Title page for ETD etd-08222005-120941


Type of Document Master's Thesis
Author Bergschneider, Cara Renee
URN etd-08222005-120941
Title Determining an Appropriate Organic Matter Loading Rate for a Created Coastal Plain Forested Wetland
Degree Master of Science
Department Crop and Soil Environmental Sciences
Advisory Committee
Advisor Name Title
Daniels, Walter Lee Committee Chair
Aust, Wallace Michael Committee Member
Evanylo, Gregory K. Committee Member
Galbraith, John M. Committee Member
Perry, James E. III Committee Member
Whittecar, G. Richard Committee Member
Keywords
  • hydric soils
  • wetland mitigation
  • organic amendment
  • redox features
Date of Defense 2005-07-19
Availability unrestricted
Abstract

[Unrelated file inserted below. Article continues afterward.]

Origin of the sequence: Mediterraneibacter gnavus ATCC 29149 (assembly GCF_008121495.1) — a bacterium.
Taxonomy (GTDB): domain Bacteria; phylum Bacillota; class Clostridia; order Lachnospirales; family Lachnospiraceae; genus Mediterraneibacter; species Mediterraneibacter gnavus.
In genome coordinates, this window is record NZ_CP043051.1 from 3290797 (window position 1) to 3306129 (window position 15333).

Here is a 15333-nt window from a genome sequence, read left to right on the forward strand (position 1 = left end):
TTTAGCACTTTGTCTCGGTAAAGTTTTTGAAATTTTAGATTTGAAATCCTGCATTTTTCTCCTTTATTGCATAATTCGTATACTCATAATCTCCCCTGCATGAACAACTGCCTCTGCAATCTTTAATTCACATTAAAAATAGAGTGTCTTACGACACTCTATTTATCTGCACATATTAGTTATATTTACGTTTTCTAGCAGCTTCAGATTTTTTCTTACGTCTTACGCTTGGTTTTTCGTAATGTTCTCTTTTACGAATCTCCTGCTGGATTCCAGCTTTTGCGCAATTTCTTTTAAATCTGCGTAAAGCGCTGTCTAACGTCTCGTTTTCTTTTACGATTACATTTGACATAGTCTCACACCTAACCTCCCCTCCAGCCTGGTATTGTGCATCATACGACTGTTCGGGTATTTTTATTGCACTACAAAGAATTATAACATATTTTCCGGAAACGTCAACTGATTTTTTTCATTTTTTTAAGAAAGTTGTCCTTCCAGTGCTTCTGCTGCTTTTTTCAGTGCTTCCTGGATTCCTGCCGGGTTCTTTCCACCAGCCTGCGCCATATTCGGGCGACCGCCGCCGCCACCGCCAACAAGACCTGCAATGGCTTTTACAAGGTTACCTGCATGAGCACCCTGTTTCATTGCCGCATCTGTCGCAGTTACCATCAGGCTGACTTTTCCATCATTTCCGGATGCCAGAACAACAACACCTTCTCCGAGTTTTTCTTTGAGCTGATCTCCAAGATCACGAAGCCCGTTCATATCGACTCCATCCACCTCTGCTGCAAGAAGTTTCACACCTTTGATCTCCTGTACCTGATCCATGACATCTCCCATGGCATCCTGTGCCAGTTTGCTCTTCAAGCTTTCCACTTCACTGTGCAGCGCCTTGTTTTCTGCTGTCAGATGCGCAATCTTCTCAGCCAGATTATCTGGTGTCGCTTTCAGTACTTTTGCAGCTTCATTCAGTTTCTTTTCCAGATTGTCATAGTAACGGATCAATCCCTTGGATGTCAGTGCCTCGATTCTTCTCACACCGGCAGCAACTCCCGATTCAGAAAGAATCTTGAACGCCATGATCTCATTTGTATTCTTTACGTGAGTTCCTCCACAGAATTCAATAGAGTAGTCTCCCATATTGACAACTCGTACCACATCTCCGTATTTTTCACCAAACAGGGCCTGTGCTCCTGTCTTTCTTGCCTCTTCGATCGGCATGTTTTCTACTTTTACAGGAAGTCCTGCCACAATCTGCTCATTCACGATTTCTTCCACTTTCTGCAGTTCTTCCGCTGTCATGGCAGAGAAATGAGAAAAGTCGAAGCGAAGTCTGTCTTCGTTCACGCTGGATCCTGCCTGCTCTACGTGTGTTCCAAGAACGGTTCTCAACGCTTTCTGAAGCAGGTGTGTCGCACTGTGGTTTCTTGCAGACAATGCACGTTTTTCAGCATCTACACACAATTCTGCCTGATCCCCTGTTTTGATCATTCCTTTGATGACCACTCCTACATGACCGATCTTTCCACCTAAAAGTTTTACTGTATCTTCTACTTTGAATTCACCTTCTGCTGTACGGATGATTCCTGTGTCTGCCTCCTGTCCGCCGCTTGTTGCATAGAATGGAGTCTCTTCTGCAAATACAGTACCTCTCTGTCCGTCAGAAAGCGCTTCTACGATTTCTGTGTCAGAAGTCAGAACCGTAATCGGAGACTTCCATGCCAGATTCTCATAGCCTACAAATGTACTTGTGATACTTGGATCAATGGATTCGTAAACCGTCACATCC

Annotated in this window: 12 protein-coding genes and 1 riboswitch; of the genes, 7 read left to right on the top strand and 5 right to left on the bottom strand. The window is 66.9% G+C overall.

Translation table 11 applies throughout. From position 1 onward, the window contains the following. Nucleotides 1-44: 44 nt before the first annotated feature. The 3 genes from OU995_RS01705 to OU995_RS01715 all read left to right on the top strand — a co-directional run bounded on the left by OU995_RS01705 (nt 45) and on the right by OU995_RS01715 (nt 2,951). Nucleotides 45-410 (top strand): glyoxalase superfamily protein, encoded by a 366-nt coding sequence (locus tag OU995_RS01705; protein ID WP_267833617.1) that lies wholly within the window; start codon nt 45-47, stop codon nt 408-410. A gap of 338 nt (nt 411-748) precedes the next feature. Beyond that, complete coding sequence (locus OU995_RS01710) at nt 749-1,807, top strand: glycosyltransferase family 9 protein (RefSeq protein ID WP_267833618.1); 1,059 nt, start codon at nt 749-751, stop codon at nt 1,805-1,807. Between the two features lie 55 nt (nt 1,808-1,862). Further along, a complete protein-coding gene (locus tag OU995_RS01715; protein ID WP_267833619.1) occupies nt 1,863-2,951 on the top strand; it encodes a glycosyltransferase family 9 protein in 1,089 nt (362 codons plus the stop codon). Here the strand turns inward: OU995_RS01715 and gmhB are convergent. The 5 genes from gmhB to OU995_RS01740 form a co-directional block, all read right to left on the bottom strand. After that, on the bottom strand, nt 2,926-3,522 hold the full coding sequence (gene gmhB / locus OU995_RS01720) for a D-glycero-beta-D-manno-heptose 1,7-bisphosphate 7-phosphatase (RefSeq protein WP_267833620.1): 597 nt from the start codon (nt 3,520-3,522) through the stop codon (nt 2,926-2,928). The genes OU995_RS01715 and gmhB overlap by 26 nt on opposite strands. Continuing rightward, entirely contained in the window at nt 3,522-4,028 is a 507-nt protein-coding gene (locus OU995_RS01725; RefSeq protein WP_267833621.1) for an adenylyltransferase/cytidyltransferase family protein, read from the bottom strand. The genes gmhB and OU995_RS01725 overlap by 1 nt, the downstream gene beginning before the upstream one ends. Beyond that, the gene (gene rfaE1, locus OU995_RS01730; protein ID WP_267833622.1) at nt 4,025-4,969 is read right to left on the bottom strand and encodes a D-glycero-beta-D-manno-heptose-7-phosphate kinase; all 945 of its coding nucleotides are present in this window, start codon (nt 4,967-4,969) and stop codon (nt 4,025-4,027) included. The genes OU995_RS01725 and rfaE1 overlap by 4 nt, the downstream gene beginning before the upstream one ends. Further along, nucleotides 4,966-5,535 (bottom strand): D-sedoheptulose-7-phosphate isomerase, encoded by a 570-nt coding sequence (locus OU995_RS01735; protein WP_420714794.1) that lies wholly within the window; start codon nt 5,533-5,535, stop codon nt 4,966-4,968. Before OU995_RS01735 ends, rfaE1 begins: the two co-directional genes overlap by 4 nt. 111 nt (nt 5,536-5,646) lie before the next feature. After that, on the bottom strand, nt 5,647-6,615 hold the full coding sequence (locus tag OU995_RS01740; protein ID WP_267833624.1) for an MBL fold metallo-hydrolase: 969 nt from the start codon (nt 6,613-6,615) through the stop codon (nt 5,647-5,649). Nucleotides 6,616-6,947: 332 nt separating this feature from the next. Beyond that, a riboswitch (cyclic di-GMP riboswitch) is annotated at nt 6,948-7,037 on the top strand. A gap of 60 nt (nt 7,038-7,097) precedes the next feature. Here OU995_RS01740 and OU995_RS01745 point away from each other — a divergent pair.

Past research indicates that created non-tidal wetlands in the mid-Atlantic region are considerably lower in soil organic matter than native forested hydric soils. However, optimal loading rates for created wetland soil reconstruction have not been rigorously established. Our objective was to determine appropriate organic amendment loading rates for a Coastal Plain mitigation wetland based on 1) soil properties reflective of hydric soil development, 2) the formation of redoximorphic features, and 3) the growth and vigor of hydrophytic vegetation. The study contained wet (CCW-Wet) and dry (CCW-Dry) experiments, each receiving 6 compost treatments (0 Mg/ha untilled and 0, 56, 112, 224, and 336 Mg/ha tilled). Over the 1.5-year monitoring period, redox potential decreased and redoximorphic feature formation increased with compost loadings up to 112 Mg/ha. Surface bulk density decreased with loadings up to 224 Mg/ha, while no treatment differences were noted in sub-surface bulk density. In the CCW-Dry experiment, soil moisture peaked in the 224 Mg/ha treatment, while soil moisture in CCW-Wet increased consistently across all loadings. Total biomass in CCW-Wet and Betula nigra L. growth in both experiments increased with loading rate. Total biomass in CCW-Dry and Quercus palustris Muench. growth in both experiments peaked at 112 Mg/ha, although differences were not significant. Collectively, these findings indicate that 112 Mg/ha of high quality organic amendment was optimal for inducing hydric soil conditions and positive hydrophytic vegetation response. Incorporating compost at rates exceeding 112 Mg/ha is challenging and leads to higher surface elevations and redox levels in the initial growing season.

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